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T4- Part B – Case Study VYP – TV production company case – September 2010 REPORT To:

Steve Voddil and John Young, Joint Managing Directors VYP

From: Management Accountant Date: 1 September 2010

Review of issues facing VYP Contents 1.0 2.0 3.0 4.0 5.0 6.0 7.0

Introduction Terms of reference Prioritisation of the issues facing VYP Discussion of the issues facing VYP Ethical issues and recommendations on ethical issues Recommendations Conclusions

Appendices Appendix 1 Appendix 2 Appendix 3 Appendix 4 Appendix 5

SWOT analysis PEST analysis Evaluation of the new daily programme Evaluation of the proposal to purchase new computer graphics package Part (b): Email on whether to try to retain Tom Harrison

1.0 Introduction VYP is an independent TV production company in the UK which is commissioned by TV broadcast companies to make programmes. It had revenues greater than £28 million and it made over 121 hours of programmes in total last financial year. The company was formed only 7 years ago and has grown fast. Included in the £28 million of sales revenue is £1.3 million of sales of VYP programmes to other TV broadcast companies around the world. There are many small TV production companies making programmes for the UK TV broadcast companies, such as Hat Trick Productions and Tiger Aspect. In terms of Porter’s Generic Strategies, VYP is a differentiator, focusing on innovative, high quality programmes.

© The Chartered Institute of Management Accountants 2011

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2.0 Terms of reference I am the Management Accountant appointed to write a report to the Managing Directors which prioritises, analyses and evaluates the issues facing VYP and makes appropriate recommendations. I have been asked to draft an email to brief the Managing Directors on whether to try to retain Tom Harrison, the Head of International Sales. This is included in Appendix 5 to this report.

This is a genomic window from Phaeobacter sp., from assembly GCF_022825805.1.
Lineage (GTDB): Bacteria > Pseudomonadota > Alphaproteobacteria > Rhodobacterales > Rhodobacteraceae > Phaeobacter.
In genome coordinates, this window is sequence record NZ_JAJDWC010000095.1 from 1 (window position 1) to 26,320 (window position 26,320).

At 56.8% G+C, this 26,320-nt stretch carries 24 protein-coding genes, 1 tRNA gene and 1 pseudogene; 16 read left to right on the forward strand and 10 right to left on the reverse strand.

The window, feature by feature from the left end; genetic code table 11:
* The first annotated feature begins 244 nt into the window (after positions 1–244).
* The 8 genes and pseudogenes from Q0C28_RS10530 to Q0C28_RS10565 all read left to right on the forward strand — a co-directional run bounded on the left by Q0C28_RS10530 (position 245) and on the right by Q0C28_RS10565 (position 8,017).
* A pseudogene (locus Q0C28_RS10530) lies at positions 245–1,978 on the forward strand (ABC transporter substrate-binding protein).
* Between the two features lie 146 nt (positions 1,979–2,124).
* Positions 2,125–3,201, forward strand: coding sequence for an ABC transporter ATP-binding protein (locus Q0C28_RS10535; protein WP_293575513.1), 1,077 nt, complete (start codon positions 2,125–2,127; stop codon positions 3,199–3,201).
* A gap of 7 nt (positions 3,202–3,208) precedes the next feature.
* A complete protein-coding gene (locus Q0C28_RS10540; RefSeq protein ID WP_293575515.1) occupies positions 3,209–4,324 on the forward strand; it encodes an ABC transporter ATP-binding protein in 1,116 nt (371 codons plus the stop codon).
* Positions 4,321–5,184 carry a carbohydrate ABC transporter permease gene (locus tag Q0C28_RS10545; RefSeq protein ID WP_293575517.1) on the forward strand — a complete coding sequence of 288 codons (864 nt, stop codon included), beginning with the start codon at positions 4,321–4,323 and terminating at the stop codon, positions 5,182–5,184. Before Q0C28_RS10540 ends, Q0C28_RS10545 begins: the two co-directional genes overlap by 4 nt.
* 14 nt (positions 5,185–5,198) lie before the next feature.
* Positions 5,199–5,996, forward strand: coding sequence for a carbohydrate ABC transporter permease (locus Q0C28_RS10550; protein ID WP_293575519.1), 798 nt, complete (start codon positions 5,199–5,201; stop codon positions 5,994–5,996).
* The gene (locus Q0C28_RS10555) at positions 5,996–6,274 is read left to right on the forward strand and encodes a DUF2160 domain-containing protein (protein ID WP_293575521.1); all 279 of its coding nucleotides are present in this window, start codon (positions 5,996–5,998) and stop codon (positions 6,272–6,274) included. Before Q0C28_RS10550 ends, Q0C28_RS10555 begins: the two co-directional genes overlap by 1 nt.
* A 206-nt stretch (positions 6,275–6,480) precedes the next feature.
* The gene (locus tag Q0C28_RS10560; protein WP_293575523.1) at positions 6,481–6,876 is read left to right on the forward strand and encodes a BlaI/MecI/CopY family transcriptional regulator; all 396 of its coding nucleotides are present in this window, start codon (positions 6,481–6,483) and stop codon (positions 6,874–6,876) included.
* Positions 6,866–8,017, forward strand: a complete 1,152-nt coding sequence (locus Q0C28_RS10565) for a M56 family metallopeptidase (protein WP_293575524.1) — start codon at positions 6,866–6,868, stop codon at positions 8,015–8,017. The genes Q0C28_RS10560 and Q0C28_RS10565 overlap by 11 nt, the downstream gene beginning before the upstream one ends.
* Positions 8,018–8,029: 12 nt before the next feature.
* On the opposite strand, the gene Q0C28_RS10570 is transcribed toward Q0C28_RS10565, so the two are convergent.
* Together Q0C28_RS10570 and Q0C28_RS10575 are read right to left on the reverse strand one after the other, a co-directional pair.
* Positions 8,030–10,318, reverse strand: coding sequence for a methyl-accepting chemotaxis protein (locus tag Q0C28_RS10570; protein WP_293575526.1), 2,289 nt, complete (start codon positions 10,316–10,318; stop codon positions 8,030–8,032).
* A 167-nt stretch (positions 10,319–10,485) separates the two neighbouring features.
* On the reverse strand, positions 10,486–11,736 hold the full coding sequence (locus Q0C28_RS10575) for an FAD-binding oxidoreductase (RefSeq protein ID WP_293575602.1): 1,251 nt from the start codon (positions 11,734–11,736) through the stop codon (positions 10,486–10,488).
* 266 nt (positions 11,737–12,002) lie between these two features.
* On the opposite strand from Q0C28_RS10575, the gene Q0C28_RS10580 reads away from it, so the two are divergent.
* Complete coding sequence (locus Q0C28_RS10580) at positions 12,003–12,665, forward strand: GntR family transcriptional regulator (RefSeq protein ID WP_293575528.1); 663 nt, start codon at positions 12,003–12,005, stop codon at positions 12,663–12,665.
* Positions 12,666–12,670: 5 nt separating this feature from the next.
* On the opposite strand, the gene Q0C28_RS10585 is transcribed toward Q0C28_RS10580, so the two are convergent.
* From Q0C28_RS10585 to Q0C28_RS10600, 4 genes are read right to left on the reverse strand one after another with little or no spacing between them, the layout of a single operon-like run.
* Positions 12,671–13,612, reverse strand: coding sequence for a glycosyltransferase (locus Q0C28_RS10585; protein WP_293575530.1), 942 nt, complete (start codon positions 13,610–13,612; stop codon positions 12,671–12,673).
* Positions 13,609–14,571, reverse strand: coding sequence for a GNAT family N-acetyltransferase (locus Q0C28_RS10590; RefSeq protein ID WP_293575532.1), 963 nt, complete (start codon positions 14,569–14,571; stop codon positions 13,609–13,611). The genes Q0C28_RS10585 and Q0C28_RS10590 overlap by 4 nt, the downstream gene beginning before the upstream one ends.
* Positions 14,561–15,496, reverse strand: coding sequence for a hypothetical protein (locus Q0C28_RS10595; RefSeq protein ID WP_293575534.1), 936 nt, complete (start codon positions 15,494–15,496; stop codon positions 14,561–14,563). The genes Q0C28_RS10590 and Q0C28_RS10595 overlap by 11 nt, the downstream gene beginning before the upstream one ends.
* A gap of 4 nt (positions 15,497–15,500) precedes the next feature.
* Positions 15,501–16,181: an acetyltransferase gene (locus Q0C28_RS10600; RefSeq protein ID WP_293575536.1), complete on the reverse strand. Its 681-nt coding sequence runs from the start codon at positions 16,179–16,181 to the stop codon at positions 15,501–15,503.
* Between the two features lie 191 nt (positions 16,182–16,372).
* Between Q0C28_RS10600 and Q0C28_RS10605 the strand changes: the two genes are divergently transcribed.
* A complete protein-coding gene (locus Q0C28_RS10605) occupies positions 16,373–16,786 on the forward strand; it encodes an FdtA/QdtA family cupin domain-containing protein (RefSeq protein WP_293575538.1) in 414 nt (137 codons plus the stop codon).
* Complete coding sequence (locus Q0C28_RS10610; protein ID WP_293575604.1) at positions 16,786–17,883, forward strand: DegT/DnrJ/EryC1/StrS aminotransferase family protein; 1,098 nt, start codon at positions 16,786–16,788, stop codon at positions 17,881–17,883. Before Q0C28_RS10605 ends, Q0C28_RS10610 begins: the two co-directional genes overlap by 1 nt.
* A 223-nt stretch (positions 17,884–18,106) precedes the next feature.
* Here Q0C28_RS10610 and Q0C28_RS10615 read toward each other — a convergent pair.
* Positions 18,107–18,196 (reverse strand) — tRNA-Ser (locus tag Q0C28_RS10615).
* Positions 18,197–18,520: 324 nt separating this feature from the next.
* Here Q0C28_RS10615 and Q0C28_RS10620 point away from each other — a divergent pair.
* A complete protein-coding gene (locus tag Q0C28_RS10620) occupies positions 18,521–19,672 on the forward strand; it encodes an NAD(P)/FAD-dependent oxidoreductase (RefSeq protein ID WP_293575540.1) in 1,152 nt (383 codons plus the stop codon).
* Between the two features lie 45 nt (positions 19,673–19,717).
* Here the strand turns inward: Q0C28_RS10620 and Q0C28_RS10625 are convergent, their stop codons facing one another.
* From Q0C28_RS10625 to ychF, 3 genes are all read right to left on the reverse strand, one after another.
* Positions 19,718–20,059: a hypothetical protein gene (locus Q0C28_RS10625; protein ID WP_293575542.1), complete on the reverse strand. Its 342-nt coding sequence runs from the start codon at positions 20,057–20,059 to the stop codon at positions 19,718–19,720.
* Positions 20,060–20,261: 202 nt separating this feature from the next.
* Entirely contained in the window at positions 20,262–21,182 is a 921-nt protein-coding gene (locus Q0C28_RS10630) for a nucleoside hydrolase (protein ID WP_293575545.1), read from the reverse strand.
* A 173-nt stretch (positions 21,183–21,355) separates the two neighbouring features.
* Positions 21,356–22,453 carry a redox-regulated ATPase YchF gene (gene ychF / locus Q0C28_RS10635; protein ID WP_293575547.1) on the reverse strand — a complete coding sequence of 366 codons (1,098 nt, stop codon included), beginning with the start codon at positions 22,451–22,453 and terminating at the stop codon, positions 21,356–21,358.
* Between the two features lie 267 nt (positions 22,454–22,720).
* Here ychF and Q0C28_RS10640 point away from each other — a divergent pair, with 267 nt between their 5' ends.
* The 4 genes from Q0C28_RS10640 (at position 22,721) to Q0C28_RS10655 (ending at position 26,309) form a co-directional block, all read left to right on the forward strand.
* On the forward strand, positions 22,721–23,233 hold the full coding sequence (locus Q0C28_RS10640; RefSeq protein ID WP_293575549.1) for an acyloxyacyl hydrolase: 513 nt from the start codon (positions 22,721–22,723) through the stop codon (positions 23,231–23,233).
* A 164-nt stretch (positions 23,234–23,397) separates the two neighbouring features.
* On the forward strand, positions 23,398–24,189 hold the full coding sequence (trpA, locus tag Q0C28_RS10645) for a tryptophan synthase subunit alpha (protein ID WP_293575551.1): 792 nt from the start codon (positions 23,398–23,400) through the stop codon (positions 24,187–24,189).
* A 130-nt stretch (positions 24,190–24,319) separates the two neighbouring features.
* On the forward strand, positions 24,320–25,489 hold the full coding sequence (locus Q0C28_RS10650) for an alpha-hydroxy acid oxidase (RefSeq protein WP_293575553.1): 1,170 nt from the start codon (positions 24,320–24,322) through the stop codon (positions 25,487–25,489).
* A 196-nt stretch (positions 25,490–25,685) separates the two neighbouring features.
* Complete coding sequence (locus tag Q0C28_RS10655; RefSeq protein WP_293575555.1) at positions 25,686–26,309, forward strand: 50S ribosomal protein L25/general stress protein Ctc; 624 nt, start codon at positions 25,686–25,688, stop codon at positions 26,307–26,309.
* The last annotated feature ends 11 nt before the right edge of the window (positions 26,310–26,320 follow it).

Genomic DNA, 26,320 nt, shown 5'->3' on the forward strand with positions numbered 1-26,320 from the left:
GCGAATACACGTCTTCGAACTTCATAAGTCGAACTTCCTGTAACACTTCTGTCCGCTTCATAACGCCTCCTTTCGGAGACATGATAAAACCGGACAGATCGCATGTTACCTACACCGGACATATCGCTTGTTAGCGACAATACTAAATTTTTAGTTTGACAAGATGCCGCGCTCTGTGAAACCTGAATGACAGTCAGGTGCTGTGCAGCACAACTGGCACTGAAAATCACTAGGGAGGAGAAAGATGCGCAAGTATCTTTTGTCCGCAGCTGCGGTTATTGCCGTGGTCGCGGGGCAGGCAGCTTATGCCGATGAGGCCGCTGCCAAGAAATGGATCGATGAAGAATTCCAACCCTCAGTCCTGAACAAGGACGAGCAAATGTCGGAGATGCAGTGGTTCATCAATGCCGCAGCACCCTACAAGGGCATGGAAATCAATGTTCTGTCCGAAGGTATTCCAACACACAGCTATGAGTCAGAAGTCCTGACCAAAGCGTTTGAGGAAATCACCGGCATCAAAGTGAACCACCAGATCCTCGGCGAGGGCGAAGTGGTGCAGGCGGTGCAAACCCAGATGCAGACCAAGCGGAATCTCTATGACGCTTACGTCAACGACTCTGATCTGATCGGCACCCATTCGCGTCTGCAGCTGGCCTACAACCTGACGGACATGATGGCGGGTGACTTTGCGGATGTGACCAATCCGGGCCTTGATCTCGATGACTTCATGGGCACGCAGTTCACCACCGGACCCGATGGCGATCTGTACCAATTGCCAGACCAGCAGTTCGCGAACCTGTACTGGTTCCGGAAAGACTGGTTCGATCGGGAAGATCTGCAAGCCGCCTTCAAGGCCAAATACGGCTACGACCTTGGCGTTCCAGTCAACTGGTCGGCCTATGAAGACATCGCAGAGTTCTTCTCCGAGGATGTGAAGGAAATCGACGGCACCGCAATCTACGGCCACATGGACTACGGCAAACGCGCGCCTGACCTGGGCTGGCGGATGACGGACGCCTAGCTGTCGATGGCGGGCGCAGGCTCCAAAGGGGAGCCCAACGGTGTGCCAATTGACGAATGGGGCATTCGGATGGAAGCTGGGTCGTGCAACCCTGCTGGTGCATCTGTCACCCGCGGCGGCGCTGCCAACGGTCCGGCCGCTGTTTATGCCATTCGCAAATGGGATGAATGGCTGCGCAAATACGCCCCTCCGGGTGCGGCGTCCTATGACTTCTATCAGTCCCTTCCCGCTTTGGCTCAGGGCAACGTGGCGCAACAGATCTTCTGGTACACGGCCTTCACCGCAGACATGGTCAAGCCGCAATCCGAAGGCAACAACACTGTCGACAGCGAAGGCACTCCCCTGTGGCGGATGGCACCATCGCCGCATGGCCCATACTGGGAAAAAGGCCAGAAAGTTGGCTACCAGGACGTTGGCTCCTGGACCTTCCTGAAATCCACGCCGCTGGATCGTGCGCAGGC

3.0 Prioritisation of the issues facing VYP 3.1 Top priority – Damage to VT editing equipment This is considered to be the top priority as it is urgent and could impact on completion of programmes and VYP’s reputation to deliver on time. 2 of VYP’s 4 VT editing suites have been damaged and need replacing. VYP needs to make alternative arrangements to hire facilities to replace its own in-house damaged editing suites. The replacement cost is large at £1.4 million and lessons must be learnt in respect of tighter security of VYP’s offices. 3.2 Second priority – New daily entertainment programme This issue is the second priority as the newly commissioned series of 100 programmes will require tight control of the programme budget in order to achieve the profitability levels required by John Young, who wants the programme to achieve a return of 10% on commissioned revenue. This is the largest single series of commissioned programmes undertaken by VYP and its revenue at £6.0 million represents almost 22% of last year’s commissioned revenues. If this programme is popular, it may result in a further series, resulting in further growth in VYP’s revenues. The budget is tight and the producer has not got a good record for meeting agreed budgets and therefore cost control is important here. 3.3 Third priority – Advertiser funded programmes This has been placed as third priority as VYP has recently lost the commission for a new series of documentary programmes to a rival, which had secured AFP funding. VYP needs to urgently start to prepare for the need to provide full AFP, or partial AFP, for some future programme commissions that it is trying to win, as clearly this requirement is now being imposed on independent TV production companies. In terms of Porters 5 Forces, the Broadcasters have high power because of the limited number of broadcasters within the UK, so VYP will have to respond to this new requirement if it is to remain competitive in this industry. Ultimately, VYP could lose further commissions and even fail to survive if it does not react and change to meet the changing demands imposed on them. 3.4 Fourth priority – Tom Harrison Tom Harrison’s behaviour is not acceptable for a senior member of the VYP management team. His recent request to double the level of bonus to 10% or to resign from VYP may be a serious threat to VYP. Whilst Tom Harrison has had good success at selling VYP’s programmes to other overseas TV broadcast companies, his current behaviour and levels of spending should not be allowed to continue. 3.5 Fifth priority – Proposal to buy new computer graphics package This has been placed as the fifth priority issue as it is not urgent and should be considered as a “nice to have” and could bring benefits to VYP. However, VYP can continue to use a mix of its existing computer graphics package and outsourced facilities. However, as there is an urgent need to replace the damaged VT editing equipment, VYP may not have sufficient cash to invest in a new computer graphics package now.